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Island of fire: do volcanoes send out warnings before popping their lids? Scientists study toxic gases in search of answers.

The four-person helicopter plunks down with a thud, and Marie Edmonds hops out onto the shiny black, cobbled ground. Clad in heat-resistant overalls, she loads up her equipment: camera, gas mask, sturdy gloves, hiking boots, and lots of water. Why all the gear? Edmonds, a volcano scientist at the Hawaiian Volcano Observatory, is studying one of the world's most active eruptors: Kilauea (KEE-lah-WAY-uh).

This fiery volcano has been gushing lava (erupted molten rock) for more than 20 years. That can be risky for nearby residents. In 1990, towering flows blanketed a seaside village with 15 meters (50 feet) of lava. Despite the occasional devastation, volcanoes are hot real estate. About 500 million people live within reach of the world's roughly 50 active (currently erupting, or showing signs that it may soon erupt) volcanoes.

How to keep residents safe from Earth's fiery landscape? Edmonds and other volcanologists (volcano scientists) are taking advantage of Kilauea's long-lasting eruption to study a volcano in action. By learning more about Kilauea's searing science, Edmonds hopes to be able to better predict other volcanic eruptions.


From the chopper, Edmonds treks over the sugar-textured pahoehoe (pah-hoy-hoy) lava. Her destination: a crater (basinlike depression) near Kilauea's summit. Every day, masses of lava--equal to the payload of about 45,000 dump trucks--gush from vents, or openings, in this crater.

Hopefully, Edmonds's hike hasn't left her breathing heavily. At the crater rim, she becomes engulfed in the vent's smelly gases. The gassy haze contains sulfur dioxide (S[O.sub.2]), a toxic gas. "When you inhale the gas, it reacts with water in your throat to form sulfuric acid [strong acid used in some batteries], creating a burning feeling," says Edmonds. Luckily, her gas mask filters out the toxic gas.

But for residents of the Big Island, where Kilauea sits, the smoky air can be unhealthy. "Kilanea pumps huge amounts of gases [called volcanic smog, or vog], into the air," says Edmonds. The vog, she says, can cause headaches and breathing difficulties for nearby residents.


Edmonds thinks that one way to help predict when a slumbering volcano will stir is to determine the depth of its underground magma (mixture of molten rock and dissolved gases). But a sizzling journey to Earth's mantle (layer between Earth's crust, or outer layer, and its innermost core), where magma forms, is possible only in science fiction movies. Instead, Edmonds uses a shoebox-size instrument to measure the gases.

How might these gases reveal eruption secrets? Kilauea's magma contains dissolved gases. And as the magma rises from the mantle, the pressure (force applied over an area) on it decreases. Result? Some gases expand and escape as bubbles from the jellylike fluid. Edmonds has found that each gas escapes at a certain pressure. By measuring the seeping gases, she hopes to pinpoint the underground magma. "If sulfur dioxide [which escapes from magma at shallow depths] levels shoot up at the surface, that could mean magma is rising to the top," says Edmonds. She says her study could give warnings months before an eruption.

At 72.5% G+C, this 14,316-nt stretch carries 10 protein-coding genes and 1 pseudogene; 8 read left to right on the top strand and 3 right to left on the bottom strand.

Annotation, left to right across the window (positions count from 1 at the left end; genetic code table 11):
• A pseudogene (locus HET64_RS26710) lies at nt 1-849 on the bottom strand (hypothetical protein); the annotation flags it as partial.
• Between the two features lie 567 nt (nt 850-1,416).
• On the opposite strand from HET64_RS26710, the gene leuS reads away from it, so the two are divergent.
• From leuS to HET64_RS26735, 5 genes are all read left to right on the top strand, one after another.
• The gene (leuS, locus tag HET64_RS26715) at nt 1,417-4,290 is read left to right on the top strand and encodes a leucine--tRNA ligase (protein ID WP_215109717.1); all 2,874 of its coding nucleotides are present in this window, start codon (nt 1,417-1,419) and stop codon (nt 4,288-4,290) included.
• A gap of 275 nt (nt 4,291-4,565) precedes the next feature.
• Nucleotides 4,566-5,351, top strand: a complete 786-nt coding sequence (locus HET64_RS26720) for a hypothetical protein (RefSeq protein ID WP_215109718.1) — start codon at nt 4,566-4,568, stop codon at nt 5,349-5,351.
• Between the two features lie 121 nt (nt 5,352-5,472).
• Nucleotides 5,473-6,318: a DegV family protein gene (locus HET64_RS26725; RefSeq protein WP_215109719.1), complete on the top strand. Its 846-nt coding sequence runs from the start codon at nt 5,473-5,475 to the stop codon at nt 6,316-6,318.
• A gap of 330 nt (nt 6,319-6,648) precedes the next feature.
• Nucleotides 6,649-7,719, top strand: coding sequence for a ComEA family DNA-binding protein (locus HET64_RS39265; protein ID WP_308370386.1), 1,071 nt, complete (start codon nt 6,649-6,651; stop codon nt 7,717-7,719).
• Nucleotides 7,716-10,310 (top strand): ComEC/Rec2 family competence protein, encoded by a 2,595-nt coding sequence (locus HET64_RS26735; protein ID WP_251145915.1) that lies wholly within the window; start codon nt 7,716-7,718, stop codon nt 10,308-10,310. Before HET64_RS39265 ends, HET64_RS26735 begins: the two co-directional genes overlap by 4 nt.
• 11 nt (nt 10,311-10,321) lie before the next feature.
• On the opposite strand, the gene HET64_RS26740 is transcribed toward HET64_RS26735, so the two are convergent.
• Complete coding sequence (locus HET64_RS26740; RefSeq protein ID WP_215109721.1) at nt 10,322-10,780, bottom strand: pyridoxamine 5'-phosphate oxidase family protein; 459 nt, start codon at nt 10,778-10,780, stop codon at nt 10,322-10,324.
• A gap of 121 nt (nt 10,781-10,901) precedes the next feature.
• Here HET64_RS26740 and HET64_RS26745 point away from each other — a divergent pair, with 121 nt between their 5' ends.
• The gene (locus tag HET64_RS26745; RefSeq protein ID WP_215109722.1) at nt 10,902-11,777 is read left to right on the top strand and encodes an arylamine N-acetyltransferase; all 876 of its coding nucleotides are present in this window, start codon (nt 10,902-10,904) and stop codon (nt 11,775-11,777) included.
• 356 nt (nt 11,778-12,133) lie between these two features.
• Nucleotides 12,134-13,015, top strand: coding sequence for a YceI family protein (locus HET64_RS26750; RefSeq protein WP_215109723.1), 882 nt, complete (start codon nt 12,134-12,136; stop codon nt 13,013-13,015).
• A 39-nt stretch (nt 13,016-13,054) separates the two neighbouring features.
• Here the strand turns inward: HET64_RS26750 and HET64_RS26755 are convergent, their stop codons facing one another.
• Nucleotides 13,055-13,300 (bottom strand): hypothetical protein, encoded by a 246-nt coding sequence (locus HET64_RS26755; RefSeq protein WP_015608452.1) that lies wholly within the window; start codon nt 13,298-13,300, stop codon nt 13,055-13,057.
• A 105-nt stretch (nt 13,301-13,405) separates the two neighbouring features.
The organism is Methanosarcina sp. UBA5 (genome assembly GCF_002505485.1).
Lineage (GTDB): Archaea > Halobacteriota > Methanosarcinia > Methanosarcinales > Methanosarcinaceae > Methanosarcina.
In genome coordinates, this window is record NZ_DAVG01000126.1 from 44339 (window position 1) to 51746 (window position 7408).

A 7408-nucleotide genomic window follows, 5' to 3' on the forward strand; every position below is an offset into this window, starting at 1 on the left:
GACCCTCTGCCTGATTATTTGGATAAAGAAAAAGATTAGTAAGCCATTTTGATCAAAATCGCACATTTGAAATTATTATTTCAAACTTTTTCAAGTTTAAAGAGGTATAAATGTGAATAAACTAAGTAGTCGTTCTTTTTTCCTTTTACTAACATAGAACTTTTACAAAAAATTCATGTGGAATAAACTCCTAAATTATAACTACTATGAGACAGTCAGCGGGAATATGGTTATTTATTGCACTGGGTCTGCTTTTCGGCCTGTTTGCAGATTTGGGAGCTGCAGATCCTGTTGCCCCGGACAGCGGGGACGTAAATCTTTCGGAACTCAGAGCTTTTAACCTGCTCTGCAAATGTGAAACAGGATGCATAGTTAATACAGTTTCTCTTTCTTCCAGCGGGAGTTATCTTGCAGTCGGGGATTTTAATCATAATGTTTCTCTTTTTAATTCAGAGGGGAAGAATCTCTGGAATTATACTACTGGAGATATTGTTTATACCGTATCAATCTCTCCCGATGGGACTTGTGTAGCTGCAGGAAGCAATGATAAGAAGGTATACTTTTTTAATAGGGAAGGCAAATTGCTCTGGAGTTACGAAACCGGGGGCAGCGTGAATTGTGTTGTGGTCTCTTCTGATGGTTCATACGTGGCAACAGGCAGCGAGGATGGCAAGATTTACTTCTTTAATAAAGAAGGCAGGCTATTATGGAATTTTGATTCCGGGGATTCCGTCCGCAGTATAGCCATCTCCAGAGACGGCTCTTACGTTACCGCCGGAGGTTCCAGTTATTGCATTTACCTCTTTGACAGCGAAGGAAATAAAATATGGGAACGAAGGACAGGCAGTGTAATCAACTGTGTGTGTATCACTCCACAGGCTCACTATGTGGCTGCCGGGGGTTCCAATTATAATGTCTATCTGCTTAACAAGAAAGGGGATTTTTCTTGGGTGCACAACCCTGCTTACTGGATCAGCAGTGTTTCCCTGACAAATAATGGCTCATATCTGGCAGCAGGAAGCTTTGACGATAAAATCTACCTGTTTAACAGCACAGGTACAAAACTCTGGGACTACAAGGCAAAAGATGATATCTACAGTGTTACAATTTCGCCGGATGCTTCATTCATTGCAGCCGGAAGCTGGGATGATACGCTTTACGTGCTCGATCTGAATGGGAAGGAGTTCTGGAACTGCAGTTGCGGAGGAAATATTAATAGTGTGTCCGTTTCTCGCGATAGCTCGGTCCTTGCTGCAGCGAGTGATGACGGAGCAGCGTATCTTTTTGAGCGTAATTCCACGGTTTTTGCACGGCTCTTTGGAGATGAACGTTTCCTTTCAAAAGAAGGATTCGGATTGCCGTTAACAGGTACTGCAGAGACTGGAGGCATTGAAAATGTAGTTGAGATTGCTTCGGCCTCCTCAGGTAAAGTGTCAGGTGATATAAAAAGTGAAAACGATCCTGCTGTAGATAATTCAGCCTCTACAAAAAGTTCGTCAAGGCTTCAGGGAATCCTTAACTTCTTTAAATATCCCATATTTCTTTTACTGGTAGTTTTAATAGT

Kilauea's current warning sign: "Usually, about two hours before an eruption, there will be a swarm of earthquakes," says Donna O'Meara, a volcano researcher in Hawaii. These earth-shakers signal the slothful rise of underground magma.

For Kilauea, that journey begins below the Pacific tectonic plate (one of the rock slabs making up Earth's lithosphere: the crust and upper mantle). Kilauea is centered on this slab, which creeps over a hot spot, or heat plume, deep in the mantle.

All that heat snakes up through the mantle in a process called convection (see Nuts & Bolts, p. 10). Like a blowtorch, the searing heat--reaching 1,400[degrees]C (2,500[degrees]F)--melts the mantle's rocks, turning them into magma. As this hot mix moves upward, some of its trapped gases escape as bubbles. That gives the magma buoyancy (upward force on a floating object)--and a smooth ride from the mantle into the crust.

The ooze collects in a tanklike pocket, or magma chamber, in the crust. Over time, gas bubbles inside the magma build up pressure--so much that the chamber inflates like a balloon. That sometimes triggers a "glowing" eruption.

But this isn't typically a fiery explosion. Kilauea's magma is basalt (volcanic rock containing iron, magnesium, and some silica, or a compound made of silicon and oxygen). That makes it runny, so lots of gases can easily escape before erupting. One deep escapee: carbon dioxide (C[O.sub.2]), the gas that gives soda its fizz. Without much of this gas in the lava, Kilauea's molten material pours out with a splash, instead of with a pop.